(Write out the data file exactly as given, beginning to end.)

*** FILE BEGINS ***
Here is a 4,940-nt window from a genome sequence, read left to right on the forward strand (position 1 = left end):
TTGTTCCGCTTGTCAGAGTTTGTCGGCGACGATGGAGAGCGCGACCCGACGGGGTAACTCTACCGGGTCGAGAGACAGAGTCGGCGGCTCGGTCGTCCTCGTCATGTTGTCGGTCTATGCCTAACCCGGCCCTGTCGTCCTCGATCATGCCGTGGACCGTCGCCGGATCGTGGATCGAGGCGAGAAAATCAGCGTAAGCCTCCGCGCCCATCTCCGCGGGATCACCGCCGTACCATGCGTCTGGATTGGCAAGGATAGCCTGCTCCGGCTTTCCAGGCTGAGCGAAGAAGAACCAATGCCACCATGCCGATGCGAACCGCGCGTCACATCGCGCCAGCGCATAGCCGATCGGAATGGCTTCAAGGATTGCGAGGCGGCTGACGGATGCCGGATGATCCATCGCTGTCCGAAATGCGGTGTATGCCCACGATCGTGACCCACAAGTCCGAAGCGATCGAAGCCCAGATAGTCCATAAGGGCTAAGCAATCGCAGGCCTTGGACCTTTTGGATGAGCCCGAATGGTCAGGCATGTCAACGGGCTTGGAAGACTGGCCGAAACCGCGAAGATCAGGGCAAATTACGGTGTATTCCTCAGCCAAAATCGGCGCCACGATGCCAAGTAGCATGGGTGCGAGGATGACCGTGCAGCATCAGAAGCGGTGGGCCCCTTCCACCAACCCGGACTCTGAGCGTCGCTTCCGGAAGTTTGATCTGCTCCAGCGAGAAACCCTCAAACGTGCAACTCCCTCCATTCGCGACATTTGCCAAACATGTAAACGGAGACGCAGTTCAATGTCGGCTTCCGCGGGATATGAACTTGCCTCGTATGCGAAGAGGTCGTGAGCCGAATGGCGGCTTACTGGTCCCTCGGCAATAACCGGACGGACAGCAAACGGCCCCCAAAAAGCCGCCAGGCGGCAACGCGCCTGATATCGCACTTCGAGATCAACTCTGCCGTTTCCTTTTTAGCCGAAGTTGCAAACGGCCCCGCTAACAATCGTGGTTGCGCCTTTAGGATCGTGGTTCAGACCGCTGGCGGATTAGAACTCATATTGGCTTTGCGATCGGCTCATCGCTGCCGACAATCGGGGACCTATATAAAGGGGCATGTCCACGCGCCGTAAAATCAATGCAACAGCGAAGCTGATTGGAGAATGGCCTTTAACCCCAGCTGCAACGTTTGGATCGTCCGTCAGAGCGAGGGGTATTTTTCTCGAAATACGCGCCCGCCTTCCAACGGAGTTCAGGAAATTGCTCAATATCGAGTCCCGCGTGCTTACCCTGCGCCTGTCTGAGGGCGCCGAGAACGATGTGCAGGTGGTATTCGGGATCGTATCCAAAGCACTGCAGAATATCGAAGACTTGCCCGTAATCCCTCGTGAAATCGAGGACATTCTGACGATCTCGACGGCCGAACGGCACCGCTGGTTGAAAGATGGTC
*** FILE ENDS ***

Here is a 4,940-nt window from a genome sequence, read left to right on the forward strand (position 1 = left end):
TTGTTCCGCTTGTCAGAGTTTGTCGGCGACGATGGAGAGCGCGACCCGACGGGGTAACTCTACCGGGTCGAGAGACAGAGTCGGCGGCTCGGTCGTCCTCGTCATGTTGTCGGTCTATGCCTAACCCGGCCCTGTCGTCCTCGATCATGCCGTGGACCGTCGCCGGATCGTGGATCGAGGCGAGAAAATCAGCGTAAGCCTCCGCGCCCATCTCCGCGGGATCACCGCCGTACCATGCGTCTGGATTGGCAAGGATAGCCTGCTCCGGCTTTCCAGGCTGAGCGAAGAAGAACCAATGCCACCATGCCGATGCGAACCGCGCGTCACATCGCGCCAGCGCATAGCCGATCGGAATGGCTTCAAGGATTGCGAGGCGGCTGACGGATGCCGGATGATCCATCGCTGTCCGAAATGCGGTGTATGCCCACGATCGTGACCCACAAGTCCGAAGCGATCGAAGCCCAGATAGTCCATAAGGGCTAAGCAATCGCAGGCCTTGGACCTTTTGGATGAGCCCGAATGGTCAGGCATGTCAACGGGCTTGGAAGACTGGCCGAAACCGCGAAGATCAGGGCAAATTACGGTGTATTCCTCAGCCAAAATCGGCGCCACGATGCCAAGTAGCATGGGTGCGAGGATGACCGTGCAGCATCAGAAGCGGTGGGCCCCTTCCACCAACCCGGACTCTGAGCGTCGCTTCCGGAAGTTTGATCTGCTCCAGCGAGAAACCCTCAAACGTGCAACTCCCTCCATTCGCGACATTTGCCAAACATGTAAACGGAGACGCAGTTCAATGTCGGCTTCCGCGGGATATGAACTTGCCTCGTATGCGAAGAGGTCGTGAGCCGAATGGCGGCTTACTGGTCCCTCGGCAATAACCGGACGGACAGCAAACGGCCCCCAAAAAGCCGCCAGGCGGCAACGCGCCTGATATCGCACTTCGAGATCAACTCTGCCGTTTCCTTTTTAGCCGAAGTTGCAAACGGCCCCGCTAACAATCGTGGTTGCGCCTTTAGGATCGTGGTTCAGACCGCTGGCGGATTAGAACTCATATTGGCTTTGCGATCGGCTCATCGCTGCCGACAATCGGGGACCTATATAAAGGGGCATGTCCACGCGCCGTAAAATCAATGCAACAGCGAAGCTGATTGGAGAATGGCCTTTAACCCCAGCTGCAACGTTTGGATCGTCCGTCAGAGCGAGGGGTATTTTTCTCGAAATACGCGCCCGCCTTCCAACGGAGTTCAGGAAATTGCTCAATATCGAGTCCCGCGTGCTTACCCTGCGCCTGTCTGAGGGCGCCGAGAACGATGTGCAGGTGGTATTCGGGATCGTATCCAAAGCACTGCAGAATATCGAAGACTTGCCCGTAATCCCTCGTGAAATCGAGGACATTCTGACGATCTCGACGGCCGAACGGCACCGCTGGTTGAAAGATGGTC